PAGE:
Chaddesley’s Origins

The village of Chaddesley Corbett is an ancient settlement with a prehistoric buriel mound and traces of a Roman road. Originally known as Chaddesley the name is thought to mean "Ceadda's clearing in the wood" and is first mentioned in a Saxon Charter of 816 when the land was given to the Bishop of Worcester in return for hospitality to the King of Mercia and his men. It is mentioned in the Domesday Book as belonging to a Saxon Noblewoman - and had two priests,  several corn mills, a population as large as Kidderminster and two saltpans in Droitwich for it's own use. After the Norman Conquest the Manor of Chaddesley was owned by the Corbett family who added their name to it’s title.  Later, church lands passed to the Earldom of Warwick and, eventually, to the Throckmortons of Coughton Court.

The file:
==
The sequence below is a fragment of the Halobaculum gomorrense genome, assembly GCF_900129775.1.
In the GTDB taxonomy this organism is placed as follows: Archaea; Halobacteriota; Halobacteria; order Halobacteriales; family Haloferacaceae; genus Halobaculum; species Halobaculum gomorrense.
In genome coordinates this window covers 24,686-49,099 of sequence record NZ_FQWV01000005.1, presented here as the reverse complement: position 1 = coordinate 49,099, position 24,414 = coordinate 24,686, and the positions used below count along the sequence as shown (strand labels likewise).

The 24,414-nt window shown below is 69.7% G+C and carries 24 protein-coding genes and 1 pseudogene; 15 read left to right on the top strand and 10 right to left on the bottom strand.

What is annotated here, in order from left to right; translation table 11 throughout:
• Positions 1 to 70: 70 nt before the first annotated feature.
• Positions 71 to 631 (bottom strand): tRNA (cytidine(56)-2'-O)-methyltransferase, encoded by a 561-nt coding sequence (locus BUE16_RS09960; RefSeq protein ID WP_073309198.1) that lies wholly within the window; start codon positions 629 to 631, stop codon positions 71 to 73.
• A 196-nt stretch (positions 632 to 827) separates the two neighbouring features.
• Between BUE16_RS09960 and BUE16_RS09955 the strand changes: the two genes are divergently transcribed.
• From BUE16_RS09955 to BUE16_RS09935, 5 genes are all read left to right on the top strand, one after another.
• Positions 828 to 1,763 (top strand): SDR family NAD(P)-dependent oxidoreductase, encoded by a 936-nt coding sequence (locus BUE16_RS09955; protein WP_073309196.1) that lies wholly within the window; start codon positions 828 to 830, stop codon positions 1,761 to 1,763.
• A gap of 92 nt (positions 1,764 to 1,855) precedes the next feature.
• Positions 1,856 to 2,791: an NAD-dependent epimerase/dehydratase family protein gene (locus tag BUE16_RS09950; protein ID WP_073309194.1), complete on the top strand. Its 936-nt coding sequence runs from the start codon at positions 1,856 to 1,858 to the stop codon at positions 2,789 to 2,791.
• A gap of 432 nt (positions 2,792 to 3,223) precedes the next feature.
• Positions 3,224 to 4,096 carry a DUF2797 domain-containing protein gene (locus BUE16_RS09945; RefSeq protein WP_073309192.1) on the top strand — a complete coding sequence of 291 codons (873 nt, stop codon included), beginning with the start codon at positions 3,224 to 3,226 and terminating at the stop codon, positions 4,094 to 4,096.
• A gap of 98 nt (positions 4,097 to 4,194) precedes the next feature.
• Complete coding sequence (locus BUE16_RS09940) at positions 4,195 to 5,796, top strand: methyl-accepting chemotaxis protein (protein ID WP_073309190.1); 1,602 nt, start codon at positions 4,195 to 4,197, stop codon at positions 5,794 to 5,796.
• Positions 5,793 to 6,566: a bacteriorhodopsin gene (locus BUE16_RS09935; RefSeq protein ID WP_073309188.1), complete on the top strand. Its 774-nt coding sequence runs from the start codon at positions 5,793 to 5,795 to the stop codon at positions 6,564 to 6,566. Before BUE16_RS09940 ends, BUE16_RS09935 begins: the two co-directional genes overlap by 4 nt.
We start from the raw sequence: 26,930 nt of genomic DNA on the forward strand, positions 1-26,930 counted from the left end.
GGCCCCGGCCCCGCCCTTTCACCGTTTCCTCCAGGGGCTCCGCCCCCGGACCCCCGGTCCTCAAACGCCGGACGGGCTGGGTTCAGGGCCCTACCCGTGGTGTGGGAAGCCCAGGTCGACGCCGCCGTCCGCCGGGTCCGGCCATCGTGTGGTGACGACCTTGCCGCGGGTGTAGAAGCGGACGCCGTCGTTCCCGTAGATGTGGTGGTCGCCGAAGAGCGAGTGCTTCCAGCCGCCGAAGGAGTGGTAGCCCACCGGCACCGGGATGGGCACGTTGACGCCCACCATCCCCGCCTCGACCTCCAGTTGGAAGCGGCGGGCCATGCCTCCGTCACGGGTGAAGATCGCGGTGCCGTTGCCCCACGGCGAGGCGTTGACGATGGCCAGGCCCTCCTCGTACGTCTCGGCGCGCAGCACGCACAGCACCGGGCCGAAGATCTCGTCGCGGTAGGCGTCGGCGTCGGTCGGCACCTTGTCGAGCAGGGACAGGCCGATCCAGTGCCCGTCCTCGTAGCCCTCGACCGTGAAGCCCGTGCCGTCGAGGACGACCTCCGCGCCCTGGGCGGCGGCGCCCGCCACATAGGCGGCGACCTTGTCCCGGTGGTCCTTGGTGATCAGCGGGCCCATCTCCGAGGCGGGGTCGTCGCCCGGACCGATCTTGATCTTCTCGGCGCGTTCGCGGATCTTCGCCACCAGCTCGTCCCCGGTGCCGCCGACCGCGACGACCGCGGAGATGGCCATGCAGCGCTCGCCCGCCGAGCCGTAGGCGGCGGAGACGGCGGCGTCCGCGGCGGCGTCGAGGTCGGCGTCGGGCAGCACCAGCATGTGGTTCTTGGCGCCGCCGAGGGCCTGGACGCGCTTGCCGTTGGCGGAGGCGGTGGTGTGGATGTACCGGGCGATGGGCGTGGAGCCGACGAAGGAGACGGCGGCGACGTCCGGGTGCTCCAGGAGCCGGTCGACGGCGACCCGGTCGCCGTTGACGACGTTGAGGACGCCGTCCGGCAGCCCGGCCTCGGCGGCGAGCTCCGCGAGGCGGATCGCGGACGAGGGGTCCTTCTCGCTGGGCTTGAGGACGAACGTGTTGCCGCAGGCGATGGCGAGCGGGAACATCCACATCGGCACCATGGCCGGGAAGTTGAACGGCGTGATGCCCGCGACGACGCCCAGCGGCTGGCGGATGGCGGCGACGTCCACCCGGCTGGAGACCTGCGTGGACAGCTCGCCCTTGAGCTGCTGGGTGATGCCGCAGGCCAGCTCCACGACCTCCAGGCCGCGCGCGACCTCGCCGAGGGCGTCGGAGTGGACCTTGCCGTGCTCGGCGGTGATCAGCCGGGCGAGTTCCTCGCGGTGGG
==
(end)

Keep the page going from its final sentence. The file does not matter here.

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Chaddesley - One Hundred Years Ago - December